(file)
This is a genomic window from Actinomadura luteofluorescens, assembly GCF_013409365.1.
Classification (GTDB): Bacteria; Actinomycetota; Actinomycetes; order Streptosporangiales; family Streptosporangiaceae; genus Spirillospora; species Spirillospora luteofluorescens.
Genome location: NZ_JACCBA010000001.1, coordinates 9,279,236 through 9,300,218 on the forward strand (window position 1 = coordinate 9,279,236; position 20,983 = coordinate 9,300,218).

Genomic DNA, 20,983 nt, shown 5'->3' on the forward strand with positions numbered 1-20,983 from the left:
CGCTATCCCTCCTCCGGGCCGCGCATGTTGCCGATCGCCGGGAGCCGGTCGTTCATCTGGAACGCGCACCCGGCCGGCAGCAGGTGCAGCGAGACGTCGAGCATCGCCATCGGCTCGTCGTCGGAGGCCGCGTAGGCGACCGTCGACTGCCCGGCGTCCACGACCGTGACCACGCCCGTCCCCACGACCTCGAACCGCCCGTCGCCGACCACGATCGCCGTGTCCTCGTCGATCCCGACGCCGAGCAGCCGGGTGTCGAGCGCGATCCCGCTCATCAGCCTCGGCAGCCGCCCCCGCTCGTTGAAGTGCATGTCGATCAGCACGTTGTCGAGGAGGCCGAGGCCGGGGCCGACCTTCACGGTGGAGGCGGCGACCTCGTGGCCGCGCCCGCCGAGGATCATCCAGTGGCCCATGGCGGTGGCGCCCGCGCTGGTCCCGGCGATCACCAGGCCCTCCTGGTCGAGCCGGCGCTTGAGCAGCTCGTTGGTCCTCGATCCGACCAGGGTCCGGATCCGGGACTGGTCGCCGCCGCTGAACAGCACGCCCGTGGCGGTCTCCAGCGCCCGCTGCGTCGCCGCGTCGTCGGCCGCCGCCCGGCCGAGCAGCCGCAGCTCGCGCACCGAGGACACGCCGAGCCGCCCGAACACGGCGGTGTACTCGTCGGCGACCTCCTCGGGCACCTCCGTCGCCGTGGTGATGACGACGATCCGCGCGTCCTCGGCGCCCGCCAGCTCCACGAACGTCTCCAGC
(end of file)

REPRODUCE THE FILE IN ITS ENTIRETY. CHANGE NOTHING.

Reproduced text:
This is a genomic window from Actinomadura luteofluorescens, assembly GCF_013409365.1.
Classification (GTDB): Bacteria; Actinomycetota; Actinomycetes; order Streptosporangiales; family Streptosporangiaceae; genus Spirillospora; species Spirillospora luteofluorescens.
Genome location: NZ_JACCBA010000001.1, coordinates 9,279,236 through 9,300,218 on the forward strand (window position 1 = coordinate 9,279,236; position 20,983 = coordinate 9,300,218).

Genomic DNA, 20,983 nt, shown 5'->3' on the forward strand with positions numbered 1-20,983 from the left:
CGCTATCCCTCCTCCGGGCCGCGCATGTTGCCGATCGCCGGGAGCCGGTCGTTCATCTGGAACGCGCACCCGGCCGGCAGCAGGTGCAGCGAGACGTCGAGCATCGCCATCGGCTCGTCGTCGGAGGCCGCGTAGGCGACCGTCGACTGCCCGGCGTCCACGACCGTGACCACGCCCGTCCCCACGACCTCGAACCGCCCGTCGCCGACCACGATCGCCGTGTCCTCGTCGATCCCGACGCCGAGCAGCCGGGTGTCGAGCGCGATCCCGCTCATCAGCCTCGGCAGCCGCCCCCGCTCGTTGAAGTGCATGTCGATCAGCACGTTGTCGAGGAGGCCGAGGCCGGGGCCGACCTTCACGGTGGAGGCGGCGACCTCGTGGCCGCGCCCGCCGAGGATCATCCAGTGGCCCATGGCGGTGGCGCCCGCGCTGGTCCCGGCGATCACCAGGCCCTCCTGGTCGAGCCGGCGCTTGAGCAGCTCGTTGGTCCTCGATCCGACCAGGGTCCGGATCCGGGACTGGTCGCCGCCGCTGAACAGCACGCCCGTGGCGGTCTCCAGCGCCCGCTGCGTCGCCGCGTCGTCGGCCGCCGCCCGGCCGAGCAGCCGCAGCTCGCGCACCGAGGACACGCCGAGCCGCCCGAACACGGCGGTGTACTCGTCGGCGACCTCCTCGGGCACCTCCGTCGCCGTGGTGATGACGACGATCCGCGCGTCCTCGGCGCCCGCCAGCTCCACGAACGTCTCCAGC